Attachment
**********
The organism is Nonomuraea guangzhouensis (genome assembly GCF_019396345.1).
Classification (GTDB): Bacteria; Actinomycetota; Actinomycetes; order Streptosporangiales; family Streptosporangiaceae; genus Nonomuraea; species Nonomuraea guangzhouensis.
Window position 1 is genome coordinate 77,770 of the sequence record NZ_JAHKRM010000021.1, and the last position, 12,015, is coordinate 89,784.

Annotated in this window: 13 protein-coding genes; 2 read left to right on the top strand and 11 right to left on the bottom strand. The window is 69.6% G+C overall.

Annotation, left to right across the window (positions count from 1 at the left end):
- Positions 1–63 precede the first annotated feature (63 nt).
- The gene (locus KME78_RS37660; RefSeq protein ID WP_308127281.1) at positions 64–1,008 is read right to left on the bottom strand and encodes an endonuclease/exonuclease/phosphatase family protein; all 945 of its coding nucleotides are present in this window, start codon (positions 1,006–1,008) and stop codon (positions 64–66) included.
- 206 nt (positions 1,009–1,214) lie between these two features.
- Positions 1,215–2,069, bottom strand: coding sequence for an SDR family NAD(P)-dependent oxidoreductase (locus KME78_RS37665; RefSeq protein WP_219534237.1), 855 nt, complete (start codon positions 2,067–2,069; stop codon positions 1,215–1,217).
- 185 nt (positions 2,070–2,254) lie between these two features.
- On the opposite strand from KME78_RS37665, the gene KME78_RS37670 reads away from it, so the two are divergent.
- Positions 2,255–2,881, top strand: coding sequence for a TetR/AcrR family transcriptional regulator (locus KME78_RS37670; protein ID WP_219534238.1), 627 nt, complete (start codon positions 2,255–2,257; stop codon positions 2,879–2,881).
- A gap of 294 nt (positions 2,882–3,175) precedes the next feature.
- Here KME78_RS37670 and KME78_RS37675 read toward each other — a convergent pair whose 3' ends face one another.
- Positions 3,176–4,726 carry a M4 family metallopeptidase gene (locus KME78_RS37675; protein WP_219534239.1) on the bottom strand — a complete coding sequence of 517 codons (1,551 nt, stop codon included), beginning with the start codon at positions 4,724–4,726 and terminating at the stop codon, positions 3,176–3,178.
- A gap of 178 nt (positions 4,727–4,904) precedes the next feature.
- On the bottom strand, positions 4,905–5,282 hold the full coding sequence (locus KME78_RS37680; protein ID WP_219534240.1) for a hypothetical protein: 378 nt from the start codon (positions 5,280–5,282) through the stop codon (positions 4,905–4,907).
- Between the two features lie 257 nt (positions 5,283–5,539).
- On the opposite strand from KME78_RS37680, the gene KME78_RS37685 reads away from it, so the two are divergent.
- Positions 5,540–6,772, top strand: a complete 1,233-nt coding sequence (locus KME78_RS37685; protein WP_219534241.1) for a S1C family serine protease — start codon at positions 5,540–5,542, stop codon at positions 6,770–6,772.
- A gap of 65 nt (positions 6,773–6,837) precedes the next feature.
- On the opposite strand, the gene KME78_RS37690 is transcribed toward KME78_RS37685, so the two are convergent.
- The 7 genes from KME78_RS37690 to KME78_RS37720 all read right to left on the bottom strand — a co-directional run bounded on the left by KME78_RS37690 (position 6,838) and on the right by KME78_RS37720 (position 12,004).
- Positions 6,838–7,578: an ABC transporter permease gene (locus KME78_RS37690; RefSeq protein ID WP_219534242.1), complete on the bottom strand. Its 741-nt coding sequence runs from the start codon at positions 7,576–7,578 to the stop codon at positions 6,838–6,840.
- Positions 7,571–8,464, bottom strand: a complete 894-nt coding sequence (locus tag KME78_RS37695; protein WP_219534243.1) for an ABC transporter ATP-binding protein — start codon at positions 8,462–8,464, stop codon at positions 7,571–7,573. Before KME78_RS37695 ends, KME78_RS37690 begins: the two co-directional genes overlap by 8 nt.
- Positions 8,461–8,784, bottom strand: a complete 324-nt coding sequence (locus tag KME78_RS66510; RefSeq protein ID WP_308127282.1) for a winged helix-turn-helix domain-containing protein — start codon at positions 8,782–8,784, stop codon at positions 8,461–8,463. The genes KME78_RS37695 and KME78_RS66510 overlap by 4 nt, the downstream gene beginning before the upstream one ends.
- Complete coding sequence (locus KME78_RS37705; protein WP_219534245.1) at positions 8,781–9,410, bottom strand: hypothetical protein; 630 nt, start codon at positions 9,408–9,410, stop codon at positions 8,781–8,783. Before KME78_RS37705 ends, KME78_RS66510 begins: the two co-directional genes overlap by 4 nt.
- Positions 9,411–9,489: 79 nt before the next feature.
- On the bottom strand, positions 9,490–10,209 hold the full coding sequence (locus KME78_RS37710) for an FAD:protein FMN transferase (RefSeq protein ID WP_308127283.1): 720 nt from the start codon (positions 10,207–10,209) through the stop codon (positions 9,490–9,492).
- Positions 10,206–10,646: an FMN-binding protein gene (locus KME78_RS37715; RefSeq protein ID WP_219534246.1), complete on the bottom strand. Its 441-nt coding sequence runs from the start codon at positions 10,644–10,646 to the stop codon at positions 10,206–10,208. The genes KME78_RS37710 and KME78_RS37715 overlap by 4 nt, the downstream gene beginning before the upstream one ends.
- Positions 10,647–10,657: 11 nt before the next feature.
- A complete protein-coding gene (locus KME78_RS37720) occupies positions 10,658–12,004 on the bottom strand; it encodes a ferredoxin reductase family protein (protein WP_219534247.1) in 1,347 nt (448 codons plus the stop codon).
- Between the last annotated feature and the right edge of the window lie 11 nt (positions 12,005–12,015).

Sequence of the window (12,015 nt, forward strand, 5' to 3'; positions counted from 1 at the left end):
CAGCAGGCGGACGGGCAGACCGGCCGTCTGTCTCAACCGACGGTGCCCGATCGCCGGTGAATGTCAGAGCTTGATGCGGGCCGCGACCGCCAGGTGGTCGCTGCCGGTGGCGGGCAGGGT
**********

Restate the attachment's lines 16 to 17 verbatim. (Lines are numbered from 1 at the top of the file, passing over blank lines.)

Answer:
- A gap of 178 nt (positions 4,727–4,904) precedes the next feature.
- On the bottom strand, positions 4,905–5,282 hold the full coding sequence (locus KME78_RS37680; protein ID WP_219534240.1) for a hypothetical protein: 378 nt from the start codon (positions 5,280–5,282) through the stop codon (positions 4,905–4,907).